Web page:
LORD Smith of Kelvin, who took charge of Glasgow’s hosting of the Commonwealth Games and led the post-referendum review of devolution, has been handed another high-profile role as the head of one Scotland’s largest regeneration projects.
He has been tasked with delivering the Commonwealth Games legacy as the boss of Clyde Gateway, the company behind a regeneration programme for Glasgow’s East End.
Lord Smith served as chair of the Glasgow 2014 Commonwealth Games organising committee, after a distinguished business career and a stint as Scottish governor of the BBC.
The Glasgow-born peer said he would use his Games experience to help Clyde Gateway, which was launched as a 20-year project to attract businesses, homes and jobs to a 2,000-acre, rundown part of the city.
Lord Smith, whose CV includes roles such as chairman of Forth Ports and the Green Investment Bank and Scottish governor of the BBC, will take up the unpaid post next month.
The appointment comes just two months after the publication of the findings of the Smith Commission, which was charged with delivering the additional tax and welfare powers promised to Scots in “The Vow” if they voted No in the referendum.
Clyde Gateway is home to some of the major venues and locations associated with the 2014 Games, including the Athletes’ Village, Emirates Arena and Sir Chris Hoy Velodrome.
Lord Smith said: “The 2014 Commonwealth Games came with a promise that the event would be a springboard for a continued and sustainable transformation of the East End, one which would go on for many years after the athletes and officials had returned home, and Clyde Gateway is at the forefront of ensuring this happens.
“I have long been impressed with the vision and ambition being shown by Clyde Gateway and by the fantastic partnership work involving the two councils [Glasgow and South Lanarkshire], Scottish Enterprise, the Scottish Government and the wide and diverse range of community groups. However, there is still a big task ahead over the next decade and beyond.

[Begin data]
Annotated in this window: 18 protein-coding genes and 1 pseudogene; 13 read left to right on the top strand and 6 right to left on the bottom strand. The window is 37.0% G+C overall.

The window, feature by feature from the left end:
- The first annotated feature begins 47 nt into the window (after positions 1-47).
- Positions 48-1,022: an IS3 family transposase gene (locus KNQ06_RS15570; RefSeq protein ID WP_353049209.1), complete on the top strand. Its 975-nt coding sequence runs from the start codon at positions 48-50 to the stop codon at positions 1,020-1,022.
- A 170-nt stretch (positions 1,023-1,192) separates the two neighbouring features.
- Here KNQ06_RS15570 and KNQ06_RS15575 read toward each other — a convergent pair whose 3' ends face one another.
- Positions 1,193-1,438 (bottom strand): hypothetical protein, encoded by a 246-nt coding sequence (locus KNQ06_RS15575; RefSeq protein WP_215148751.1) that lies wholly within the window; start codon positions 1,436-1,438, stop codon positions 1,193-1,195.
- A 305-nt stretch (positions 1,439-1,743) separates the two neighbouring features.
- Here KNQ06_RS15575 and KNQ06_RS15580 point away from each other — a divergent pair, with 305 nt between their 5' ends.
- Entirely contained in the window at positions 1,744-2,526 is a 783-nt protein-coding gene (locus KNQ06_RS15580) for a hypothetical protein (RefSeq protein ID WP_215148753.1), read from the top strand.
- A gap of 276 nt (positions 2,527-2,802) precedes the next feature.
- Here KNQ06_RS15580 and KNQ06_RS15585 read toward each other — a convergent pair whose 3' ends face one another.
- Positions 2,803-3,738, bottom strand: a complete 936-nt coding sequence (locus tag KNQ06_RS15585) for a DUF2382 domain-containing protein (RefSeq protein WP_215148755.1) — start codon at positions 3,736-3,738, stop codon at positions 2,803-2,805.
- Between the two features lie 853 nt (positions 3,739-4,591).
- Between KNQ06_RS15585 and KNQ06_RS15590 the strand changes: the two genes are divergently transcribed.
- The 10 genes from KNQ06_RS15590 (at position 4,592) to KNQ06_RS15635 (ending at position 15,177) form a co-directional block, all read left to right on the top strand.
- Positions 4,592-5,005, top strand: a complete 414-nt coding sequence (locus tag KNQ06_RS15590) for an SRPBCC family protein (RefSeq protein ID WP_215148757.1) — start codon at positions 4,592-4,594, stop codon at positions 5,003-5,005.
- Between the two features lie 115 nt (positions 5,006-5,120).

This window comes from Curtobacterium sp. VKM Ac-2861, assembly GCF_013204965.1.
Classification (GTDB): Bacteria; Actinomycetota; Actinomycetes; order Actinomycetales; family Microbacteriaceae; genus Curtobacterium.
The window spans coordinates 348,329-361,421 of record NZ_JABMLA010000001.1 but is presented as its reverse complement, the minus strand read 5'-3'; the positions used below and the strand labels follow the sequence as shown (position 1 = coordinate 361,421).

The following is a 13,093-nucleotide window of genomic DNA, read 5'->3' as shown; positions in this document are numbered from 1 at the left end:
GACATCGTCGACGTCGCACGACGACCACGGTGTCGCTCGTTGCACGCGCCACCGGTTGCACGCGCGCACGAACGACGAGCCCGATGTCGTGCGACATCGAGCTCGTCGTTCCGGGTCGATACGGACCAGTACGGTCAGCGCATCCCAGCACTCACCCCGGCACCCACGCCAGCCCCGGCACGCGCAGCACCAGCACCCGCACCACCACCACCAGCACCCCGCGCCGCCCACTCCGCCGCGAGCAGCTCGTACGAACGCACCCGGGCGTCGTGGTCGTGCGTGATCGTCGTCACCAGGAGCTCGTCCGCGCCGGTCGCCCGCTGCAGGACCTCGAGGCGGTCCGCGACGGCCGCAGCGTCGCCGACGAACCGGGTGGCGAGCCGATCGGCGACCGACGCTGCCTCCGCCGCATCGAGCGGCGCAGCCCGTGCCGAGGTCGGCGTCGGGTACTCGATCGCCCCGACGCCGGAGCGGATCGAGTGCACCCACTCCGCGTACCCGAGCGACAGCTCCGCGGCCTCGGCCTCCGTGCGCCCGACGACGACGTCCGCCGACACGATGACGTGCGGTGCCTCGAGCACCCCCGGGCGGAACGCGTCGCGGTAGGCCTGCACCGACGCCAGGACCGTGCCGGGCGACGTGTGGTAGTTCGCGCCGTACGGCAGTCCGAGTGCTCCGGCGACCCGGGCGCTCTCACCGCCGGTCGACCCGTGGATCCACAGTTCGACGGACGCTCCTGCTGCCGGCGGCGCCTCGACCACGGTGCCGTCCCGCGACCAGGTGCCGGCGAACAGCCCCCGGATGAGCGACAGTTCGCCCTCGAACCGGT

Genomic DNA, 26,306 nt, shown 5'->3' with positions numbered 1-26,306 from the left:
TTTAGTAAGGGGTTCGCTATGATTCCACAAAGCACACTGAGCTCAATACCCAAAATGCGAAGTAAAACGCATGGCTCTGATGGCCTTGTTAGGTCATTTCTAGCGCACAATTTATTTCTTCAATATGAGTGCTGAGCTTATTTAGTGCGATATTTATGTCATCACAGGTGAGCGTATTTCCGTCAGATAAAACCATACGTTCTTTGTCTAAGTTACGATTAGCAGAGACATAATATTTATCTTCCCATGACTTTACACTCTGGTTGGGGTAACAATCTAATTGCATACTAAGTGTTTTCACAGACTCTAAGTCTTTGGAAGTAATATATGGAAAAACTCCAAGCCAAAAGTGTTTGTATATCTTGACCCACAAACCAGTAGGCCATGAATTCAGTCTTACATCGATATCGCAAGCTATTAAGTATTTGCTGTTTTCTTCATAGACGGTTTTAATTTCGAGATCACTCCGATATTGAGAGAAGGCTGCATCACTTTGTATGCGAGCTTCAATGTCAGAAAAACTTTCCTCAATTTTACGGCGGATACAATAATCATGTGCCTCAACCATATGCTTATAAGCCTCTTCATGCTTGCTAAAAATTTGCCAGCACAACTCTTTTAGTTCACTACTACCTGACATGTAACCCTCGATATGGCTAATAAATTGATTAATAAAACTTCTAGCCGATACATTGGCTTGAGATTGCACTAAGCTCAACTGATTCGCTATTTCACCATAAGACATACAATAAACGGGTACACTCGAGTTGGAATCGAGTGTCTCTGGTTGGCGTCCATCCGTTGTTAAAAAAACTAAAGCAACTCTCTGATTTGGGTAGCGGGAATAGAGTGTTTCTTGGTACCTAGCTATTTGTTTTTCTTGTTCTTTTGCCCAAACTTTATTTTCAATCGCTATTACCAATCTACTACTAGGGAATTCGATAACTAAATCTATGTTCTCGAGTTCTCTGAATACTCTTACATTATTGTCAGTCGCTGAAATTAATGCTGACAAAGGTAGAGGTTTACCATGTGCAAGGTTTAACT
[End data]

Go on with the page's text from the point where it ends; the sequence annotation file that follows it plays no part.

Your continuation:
“No-one should think that just because things have moved on from the Games that the efforts to bring about the change and transformation are going to slow down.”
The first residents are in the process of moving into the 700 homes built as part of the Games Village and Police Scotland have begun relocating 1,100 staff into new offices in Dalmarnock.
Lord Smith said: “The next Commonwealth Games are a little more than three years away in Australia, at which time many people will look back and ask what exactly has been the legacy for Glasgow – I intend to ensure that, when they look at the Clyde Gateway communities, they will see it has been every bit as world-class as the Games were themselves.”
Clyde Gateway chief executive Ian Manson said: “Lord Smith is a perfect fit for us at this time, some seven years along a journey that is going to take two decades to complete.”
The appointment was also welcomed by politicians from all sides, who said the 2014 Commonwealth Games legacy project was in safe hands.”
Lord Smith succeeds Lanarkshire businessman Neil MacDonald, who is stepping down after three years in charge of a project that has attracted investment of more than £150million with a further £60m in the pipeline.
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